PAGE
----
Top all-purpose laptops
These laptops have speed and performance, and are a great choice for most notebook users
Sony VAIO VPCEA22FX
Sony VAIO VPCEA22FX Review, by Jason Cross October 5, 2010
Good arrangement and variety of ports
Excellent keyboard and touchpad
Horrible green color
Slightly washed-out display
Bottom Line: Sony's VAIO EA series may not be the cheapest all-purpose laptop line, but the excellent design and usability are worth the modest price premium.
Sony targets the everyman with its VAIO EA series of all-purpose laptops. They're affordable, medium-size, general-purpose workhorses with a variety of customization options. Available in a swath of colors and configurations, the EA series is neither slim and sexy nor bulky and heavy. It's as close to the middle of the road as you're likely to get from Sony.
The VPCEA22FX model we reviewed falls somewhere in the middle of the price-and-features range for the series. EA series laptops start at $699, but the configuration we had will run you $849 (prices as of October 5, 2010). For that amount, you get a Core i3 350M CPU at 2.26GHz, 4GB of RAM, a 500GB 5400-rpm hard drive, a DVD±RW drive, 802.11n wireless, Intel WiDi wireless display support, and Bluetooth 2.1 + EDR. That price also includes $50 for a premium color treatment; you can choose basic matte black for free, or pay the extra sum to go with a purple, pink, blue, green, white, or black glossy two-tone finish. The premium finishes are slick, with a nice gradient pattern that carries over to the inside. Our test model, however, came in an absolutely abysmal lime green that does more to serve as a theft deterrent than a fashion statement.
Many hardware options are available in the VAIO EA models, including the ability to add discrete graphics in the form of a Radeon Mobility 5470 ($50 extra) or 5650 ($100 extra). If you plan on playing games, I suggest you choose the latter. Our test system included only the Intel HD Graphics integrated with the Core i3 CPU, and although that's fine for basic computing tasks and standard-definition video, it doesn't quite provide the premium high-def video quality or smooth gameplay that entertainment seekers demand. Our configuration delivered a reasonable WorldBench 6 score of 95, and the battery ran for about 3.5 hours on a single charge. If you want more power, you can upgrade the CPU (up to a Core i5-580M), enhance the RAM (up to 8GB), or swap the DVD drive out for Blu-ray.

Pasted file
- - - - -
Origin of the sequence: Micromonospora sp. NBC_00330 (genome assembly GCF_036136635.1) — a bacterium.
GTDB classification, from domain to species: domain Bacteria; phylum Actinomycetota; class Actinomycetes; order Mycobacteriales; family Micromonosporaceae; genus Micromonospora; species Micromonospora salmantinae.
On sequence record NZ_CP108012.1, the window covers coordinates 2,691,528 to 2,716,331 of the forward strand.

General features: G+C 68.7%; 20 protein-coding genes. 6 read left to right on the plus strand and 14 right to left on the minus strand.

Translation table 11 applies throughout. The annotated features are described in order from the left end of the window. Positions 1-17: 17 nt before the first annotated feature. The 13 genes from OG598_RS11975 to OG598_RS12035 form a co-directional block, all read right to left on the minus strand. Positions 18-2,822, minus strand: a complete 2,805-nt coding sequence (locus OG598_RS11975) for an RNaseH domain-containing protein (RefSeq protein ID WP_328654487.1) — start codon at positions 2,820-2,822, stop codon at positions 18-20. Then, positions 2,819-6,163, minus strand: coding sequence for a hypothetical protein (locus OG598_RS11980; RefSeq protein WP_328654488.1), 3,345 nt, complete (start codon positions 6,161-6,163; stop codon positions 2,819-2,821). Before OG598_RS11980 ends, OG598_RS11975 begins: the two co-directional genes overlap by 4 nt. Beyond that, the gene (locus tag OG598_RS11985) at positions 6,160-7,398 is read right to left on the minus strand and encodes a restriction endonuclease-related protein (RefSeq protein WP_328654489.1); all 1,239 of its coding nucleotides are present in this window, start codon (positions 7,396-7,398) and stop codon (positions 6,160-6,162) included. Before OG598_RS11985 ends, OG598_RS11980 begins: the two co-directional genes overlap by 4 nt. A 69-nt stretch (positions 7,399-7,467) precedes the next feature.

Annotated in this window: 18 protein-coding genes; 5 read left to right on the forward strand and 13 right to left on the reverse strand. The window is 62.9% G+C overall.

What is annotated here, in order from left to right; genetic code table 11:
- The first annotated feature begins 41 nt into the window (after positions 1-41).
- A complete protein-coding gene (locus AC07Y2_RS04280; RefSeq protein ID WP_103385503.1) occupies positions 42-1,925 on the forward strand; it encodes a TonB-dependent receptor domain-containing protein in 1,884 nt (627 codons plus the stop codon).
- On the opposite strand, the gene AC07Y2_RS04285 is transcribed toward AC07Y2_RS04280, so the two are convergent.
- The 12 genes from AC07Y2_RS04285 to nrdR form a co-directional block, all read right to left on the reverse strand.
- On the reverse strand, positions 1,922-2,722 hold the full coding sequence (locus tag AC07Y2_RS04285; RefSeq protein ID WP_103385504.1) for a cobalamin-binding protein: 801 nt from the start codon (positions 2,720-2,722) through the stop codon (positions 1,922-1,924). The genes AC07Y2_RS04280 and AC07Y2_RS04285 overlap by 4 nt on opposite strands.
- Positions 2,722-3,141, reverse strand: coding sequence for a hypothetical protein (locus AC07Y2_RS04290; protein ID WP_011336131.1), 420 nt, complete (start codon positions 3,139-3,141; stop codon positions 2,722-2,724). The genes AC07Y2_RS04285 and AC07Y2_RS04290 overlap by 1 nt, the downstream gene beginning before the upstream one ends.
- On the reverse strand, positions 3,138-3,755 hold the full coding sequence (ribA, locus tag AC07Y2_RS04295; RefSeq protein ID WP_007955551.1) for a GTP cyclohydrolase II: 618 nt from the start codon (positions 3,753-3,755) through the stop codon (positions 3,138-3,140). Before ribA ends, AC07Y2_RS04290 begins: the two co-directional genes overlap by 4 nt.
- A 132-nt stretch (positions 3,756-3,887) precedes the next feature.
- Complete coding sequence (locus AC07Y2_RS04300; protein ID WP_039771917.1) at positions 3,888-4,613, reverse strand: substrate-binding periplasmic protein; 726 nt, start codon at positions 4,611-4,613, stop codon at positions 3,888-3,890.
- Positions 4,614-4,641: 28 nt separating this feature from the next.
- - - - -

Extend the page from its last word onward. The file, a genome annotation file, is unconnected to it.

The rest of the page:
The software bundle is substantial but not overbearing. You get some trialware such as Office 2010 Starter, Norton Internet Security, and a shortcut to the Shutterfly Web service. Sony bundles the Chrome Web browser and sets it as the default, but Internet Explorer 8 is still present as well. Sony's built-in software and driver update utility is lean and useful, and the VAIO Care troubleshooting software (available via a dedicated button above the keyboard) is a handy way to access support, find and fix problems, and recover and restore data. Rounding out the software bundle are simple utilities such as ArcSoft WebCam Companion 3 (to make use of the VGA-quality Webcam), Evernote, and Roxio Easy Media Creator. Like all VAIOs, this model also gives you Sony's own media-gallery app, which is pretty slick. If you choose to have Windows 7 Professional 64-bit edition installed, you can go for Sony's free "Fresh Start" option, which delivers your laptop to you stripped of the vast majority of this stuff. It's too bad the company doesn't offer this feature for those who select Windows 7 Home Premium.
Aesthetically, the VPCEA22FX looks good, aside from the horrible green color of our particular model. It has clean lines and a nice glossy coat over the two-tone color pattern, it isn't too thick or bulky for a 14-inch laptop, and it's lighter than it looks at 5.0 pounds. The Chiclet-style keyboard is among the better ones I've used, with keys that have good travel and a nice clicky response. The touchpad has a slightly textured, sandpapery feel that makes tracking with your fingertips smooth and accurate, and the two distinct buttons beneath it are just the right size and require just the right pressure to activate. It's loaded with ports, too. On the right side with the optical drive are three USB 2.0 ports, while the left side includes gigabit ethernet, a combo USB/eSATA port, and ExpressCard. On the front edge you'll find a pair of memory card readers on the left, and the headphone and mic jack on the right. The glossy 1366-by-768-pixel LED-backlit display is average, with good brightness and average viewing angles but a slightly washed-out tone.
If you're in the market for a basic all-around laptop, you can do a lot worse than the VAIO EA series. The Sony VAIO VPCEA22FX I tested is not too big or heavy, offers impressive style (if you choose a good color), and has a very good keyboard and touchpad. Performance is good, too, although you'll want to pick a discrete graphics card if you intend to play games. The VAIO EA series isn't exactly inexpensive for the hardware you get, but it's worth paying a little extra for the excellent design and usability.